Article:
Wednesday, February 2, 2011

Lamb Photos and a Big Owl


We still have no new lambs, Prancer and Vixen were the last. We suspect Veronica is next, she's at least showing signs.

For anyone out there (this is for you, Mo) that raises sheep and hasn't lambed yet, here are some signs to watch for. The size of the sheep really isn't the issue - Betty barely looked pregnant, and we though Alice was going to give birth 2 MONTHS ago. It's the size of their utters that matter. Especially if the sheep has never lambed before, she won't have distended utters until she needs to. Poor Shirley, who has had 4 batches of lambs with us - she never fully shrinks back between. But they won't fill with milk until they need to. So watch the utters. At one point, you'll think "woah those are big," but no, wait a little longer. When they look almost abnormal, like enormous water balloons that look like they could burst - then you are getting close. Those things will swell up very noticeably and fast just before the lamb is born. There will also be some fluid leakage, but this can start happening days in advance. To know she is actively going into labor, she'll start pawing the ground - trying to make a comfy spot to lay. She may seclude herself from the others, and seek shelter, someplace quiet and private. And she'll pace a LOT. She may even be in labor before she ever lays down to push. You may see hooves sticking out.

I can only speak for my mixed breed of Suffolk, Dorper and Katahdin. These ladies need no assistance. As a matter of fact, the less we interfere the better. We ave never isolated our girls, but in the winter, I do like to lock them in a stall, alone with their lambs with some food and water. I lock them alone so the other sheep don't steal the oats and hay! And in the winter, that keeps the lambs protected from the cold, and gives them all time to bond. A day of that, and they are good to go. It's best to stay hands off. If you handle the lambs, then the mom may abandon them. They bond through scent, and the biggest bonding time is when mom cleans off the lambs. That's how they learn each other's smells and sounds. If you interfere, by cleaning the lamb, or bottle feeding the lamb, then you may create a permanent detachment. The only thing I would encourage - for a first time mama ewe, is to get in and break the wax plug off her teats, to make sure her milk can flow. Then back away and let nature do it's thing. It can take some time for mama to finish cleaning a lamb, and she may not let it drink until she's done. But mom and baby know what to do, so just sit back and watch. Once you see baby latch on and drink, there's nothing left to worry about.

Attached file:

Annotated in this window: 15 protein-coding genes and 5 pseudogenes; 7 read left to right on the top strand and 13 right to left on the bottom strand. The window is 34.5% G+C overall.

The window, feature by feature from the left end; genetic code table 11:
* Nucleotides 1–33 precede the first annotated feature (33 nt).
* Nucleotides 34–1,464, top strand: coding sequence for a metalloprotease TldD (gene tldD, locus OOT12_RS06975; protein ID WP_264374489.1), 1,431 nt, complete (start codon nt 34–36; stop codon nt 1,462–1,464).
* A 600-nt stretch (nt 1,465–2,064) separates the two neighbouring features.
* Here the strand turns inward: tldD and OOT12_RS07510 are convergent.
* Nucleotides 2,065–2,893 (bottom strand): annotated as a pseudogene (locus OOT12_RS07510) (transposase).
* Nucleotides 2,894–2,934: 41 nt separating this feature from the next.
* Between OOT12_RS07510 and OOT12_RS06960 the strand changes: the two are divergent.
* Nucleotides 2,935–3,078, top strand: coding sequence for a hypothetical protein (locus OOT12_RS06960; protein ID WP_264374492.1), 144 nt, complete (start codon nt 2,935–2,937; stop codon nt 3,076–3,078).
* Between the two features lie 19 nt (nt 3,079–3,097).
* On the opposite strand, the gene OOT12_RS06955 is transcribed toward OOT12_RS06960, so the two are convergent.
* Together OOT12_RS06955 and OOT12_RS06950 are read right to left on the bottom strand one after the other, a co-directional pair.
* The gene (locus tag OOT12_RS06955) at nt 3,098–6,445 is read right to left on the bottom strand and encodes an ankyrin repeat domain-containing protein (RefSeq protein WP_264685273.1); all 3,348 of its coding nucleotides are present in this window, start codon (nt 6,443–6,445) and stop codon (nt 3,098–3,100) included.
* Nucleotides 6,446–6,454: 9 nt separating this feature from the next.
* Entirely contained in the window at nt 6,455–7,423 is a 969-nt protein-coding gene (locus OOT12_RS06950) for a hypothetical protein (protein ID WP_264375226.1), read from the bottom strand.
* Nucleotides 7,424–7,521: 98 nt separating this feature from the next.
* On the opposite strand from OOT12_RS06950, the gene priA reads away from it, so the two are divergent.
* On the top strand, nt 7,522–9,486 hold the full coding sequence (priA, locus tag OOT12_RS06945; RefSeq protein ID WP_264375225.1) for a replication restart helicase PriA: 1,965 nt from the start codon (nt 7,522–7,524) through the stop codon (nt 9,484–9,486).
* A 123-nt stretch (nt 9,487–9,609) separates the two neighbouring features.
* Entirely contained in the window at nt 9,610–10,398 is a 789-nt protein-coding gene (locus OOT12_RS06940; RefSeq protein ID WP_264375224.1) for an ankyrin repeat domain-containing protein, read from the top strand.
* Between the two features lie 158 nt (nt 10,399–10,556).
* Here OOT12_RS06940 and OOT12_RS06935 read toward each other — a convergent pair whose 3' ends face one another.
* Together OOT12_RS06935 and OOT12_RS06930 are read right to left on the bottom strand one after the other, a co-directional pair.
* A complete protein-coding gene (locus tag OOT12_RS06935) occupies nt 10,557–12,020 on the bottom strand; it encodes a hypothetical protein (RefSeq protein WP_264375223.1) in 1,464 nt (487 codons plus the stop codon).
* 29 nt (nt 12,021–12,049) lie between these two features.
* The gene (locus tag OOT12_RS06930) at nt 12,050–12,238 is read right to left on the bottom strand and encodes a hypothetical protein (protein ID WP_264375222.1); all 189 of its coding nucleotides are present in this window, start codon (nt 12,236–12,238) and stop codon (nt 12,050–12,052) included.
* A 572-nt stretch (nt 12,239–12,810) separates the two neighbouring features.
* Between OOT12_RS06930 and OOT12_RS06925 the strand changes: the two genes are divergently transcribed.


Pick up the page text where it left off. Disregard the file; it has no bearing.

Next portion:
OK, enough of that lecture...

Here's my little lamby playing with all the little lambies.




I also managed to catch a few pictures of this giant owl that's been hanging around. He's huge, this picture shows no justice. But he's perched atop our grain bin, and he had no qualms with me approaching, with my flash going off! Still didn't manage to get a good shot of him, it was getting dark too quickly.

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